City Paper is not for tourists
Richard Cowan, the embattled executive director of the National Organization for the Reform of Marijuana Laws (NORML), plans to blow the joint by the end of the year. The former Texas oil man, who professionalized and expanded the pro-pot organization, submitted his letter of resignation on May 30, citing his desire to work in the “international cannabis reform movement.”
As Washington City Paper reported last month (“Reefer Madness,” The District Line, 5/26), five former NORML board members are suing Cowan, accusing him of ousting them illegally from the board, mismanaging the group’s funds, and taking NORML money to fund his jet-set lifestyle.
Cowan was traveling and unavailable for comment. But Keith Stroup, NORML’s founder and current board member, believes that the executive director quit to escape from the escalating organizational warfare. “I think [Cowan] felt that if he took himself out of the line of fire that hopefully the lawsuit would go away,” Stroup says. “He was a little weary of fighting these internal battles.”
Cowan’s rambling three-page “valedictory” to NORML family and friends makes little mention of his legal troubles. He thanks everyone but the Academy for supporting him during his tenure, and makes self-effacing testimonials to staff and board members.
But the NORML chief alludes to the lawsuit at the center of the group’s “civil war” toward the end of the letter. Ever melodramatic, Cowan writes, “I hope my departure will lessen the zeal of those in the movement who seem to have developed such an obsessive hatred of me that they have lost their moral compass. So long as they lie, I wear their enmity as a badge of honor, but I regret that they are willing to destroy NORML and the movement just to take shots at me. If they rejoice at my departure, so be it. Now I hope that they will let NORML go about its job.”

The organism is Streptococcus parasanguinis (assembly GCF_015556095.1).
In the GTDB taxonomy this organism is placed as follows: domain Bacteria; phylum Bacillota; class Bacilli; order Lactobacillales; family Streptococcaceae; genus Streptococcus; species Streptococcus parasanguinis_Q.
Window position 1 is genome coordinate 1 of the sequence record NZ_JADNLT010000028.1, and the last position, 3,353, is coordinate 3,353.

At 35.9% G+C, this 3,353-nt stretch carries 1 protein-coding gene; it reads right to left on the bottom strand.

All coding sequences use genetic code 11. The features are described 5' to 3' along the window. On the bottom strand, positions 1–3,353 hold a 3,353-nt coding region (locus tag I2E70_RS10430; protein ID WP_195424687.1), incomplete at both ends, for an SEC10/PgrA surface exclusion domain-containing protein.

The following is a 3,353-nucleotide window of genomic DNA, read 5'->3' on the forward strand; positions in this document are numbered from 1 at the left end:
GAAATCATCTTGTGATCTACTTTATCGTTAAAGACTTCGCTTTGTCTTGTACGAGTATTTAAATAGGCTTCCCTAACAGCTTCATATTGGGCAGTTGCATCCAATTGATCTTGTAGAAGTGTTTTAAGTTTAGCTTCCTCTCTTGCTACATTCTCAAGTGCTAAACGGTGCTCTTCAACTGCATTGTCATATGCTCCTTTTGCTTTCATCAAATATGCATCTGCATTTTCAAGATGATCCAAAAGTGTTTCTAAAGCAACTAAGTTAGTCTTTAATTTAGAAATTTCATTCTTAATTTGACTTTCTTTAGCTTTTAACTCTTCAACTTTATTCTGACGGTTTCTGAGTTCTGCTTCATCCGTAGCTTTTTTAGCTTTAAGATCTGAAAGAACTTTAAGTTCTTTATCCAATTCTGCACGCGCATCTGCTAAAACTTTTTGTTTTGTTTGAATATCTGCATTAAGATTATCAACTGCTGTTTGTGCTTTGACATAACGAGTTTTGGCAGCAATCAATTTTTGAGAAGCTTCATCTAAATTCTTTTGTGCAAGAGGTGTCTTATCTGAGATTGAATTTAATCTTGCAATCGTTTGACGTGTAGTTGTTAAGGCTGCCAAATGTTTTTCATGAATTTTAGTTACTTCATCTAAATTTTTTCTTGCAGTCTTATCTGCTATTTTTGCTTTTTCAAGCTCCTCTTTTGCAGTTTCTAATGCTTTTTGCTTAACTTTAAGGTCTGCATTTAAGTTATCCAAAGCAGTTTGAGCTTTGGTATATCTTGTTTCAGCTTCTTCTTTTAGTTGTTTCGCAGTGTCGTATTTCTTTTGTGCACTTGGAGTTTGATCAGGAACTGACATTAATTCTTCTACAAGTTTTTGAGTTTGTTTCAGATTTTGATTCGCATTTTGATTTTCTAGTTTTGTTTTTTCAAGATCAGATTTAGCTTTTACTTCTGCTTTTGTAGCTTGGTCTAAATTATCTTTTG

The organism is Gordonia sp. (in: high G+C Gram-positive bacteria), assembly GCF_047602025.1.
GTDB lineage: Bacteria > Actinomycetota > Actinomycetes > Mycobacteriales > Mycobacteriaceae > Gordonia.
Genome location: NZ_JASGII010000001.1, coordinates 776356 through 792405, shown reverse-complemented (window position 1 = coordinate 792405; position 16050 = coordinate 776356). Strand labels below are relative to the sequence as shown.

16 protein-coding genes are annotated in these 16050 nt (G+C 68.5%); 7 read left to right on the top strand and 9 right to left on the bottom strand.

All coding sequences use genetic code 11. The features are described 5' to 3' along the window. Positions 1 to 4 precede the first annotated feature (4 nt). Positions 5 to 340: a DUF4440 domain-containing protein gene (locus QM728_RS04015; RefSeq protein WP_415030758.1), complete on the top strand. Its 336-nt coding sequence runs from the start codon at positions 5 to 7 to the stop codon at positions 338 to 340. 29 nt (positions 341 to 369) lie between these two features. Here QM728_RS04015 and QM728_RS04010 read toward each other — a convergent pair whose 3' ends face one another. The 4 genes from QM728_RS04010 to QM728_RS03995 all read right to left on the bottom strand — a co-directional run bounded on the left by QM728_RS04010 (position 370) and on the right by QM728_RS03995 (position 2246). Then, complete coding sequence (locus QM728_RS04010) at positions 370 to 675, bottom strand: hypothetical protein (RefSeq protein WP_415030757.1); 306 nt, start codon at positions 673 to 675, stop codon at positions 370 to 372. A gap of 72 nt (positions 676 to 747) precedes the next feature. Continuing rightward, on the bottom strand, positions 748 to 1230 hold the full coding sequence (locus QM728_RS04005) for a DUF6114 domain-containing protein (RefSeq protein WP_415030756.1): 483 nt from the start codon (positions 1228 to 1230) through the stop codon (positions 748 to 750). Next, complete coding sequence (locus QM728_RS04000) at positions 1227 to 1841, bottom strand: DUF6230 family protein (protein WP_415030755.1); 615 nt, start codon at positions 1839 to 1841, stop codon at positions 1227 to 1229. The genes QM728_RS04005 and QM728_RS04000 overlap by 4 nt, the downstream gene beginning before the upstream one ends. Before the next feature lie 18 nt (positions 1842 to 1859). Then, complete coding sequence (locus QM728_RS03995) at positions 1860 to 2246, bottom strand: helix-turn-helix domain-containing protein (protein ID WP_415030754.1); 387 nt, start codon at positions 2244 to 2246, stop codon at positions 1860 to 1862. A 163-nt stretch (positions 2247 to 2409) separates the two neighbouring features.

A lawyer for the disgruntled former board members who brought the suit against Cowan was less florid. “I heard he’s fleeing the jurisdiction,” says Carlos Sandoval of McLean, Va.’s Grossman & Sandoval. “I think his actions speak for themselves.”
But NORML board Chairman Lester Grinspoon, a professor of psychiatry at Harvard University, sees Cowan’s departure as an indictment of the politics of pot smoking.
“Dick Cowan’s resignation…is just another manifestation of the fractiousness of the marijuana reform movement,” says Grinspoon. “His loss as national director should generate some serious thinking about how the millions of people who feel some indebtedness to this remarkable plant can find an effective way of uniting around the common goal of reforming marijuana laws.”
In his letter, Cowan says he will work until the end of the year to allow time for NORML to find a replacement. Meanwhile, Sandoval says, the plaintiffs are proceeding with their suit, which has been placed on the mediation track in D.C. Superior Court.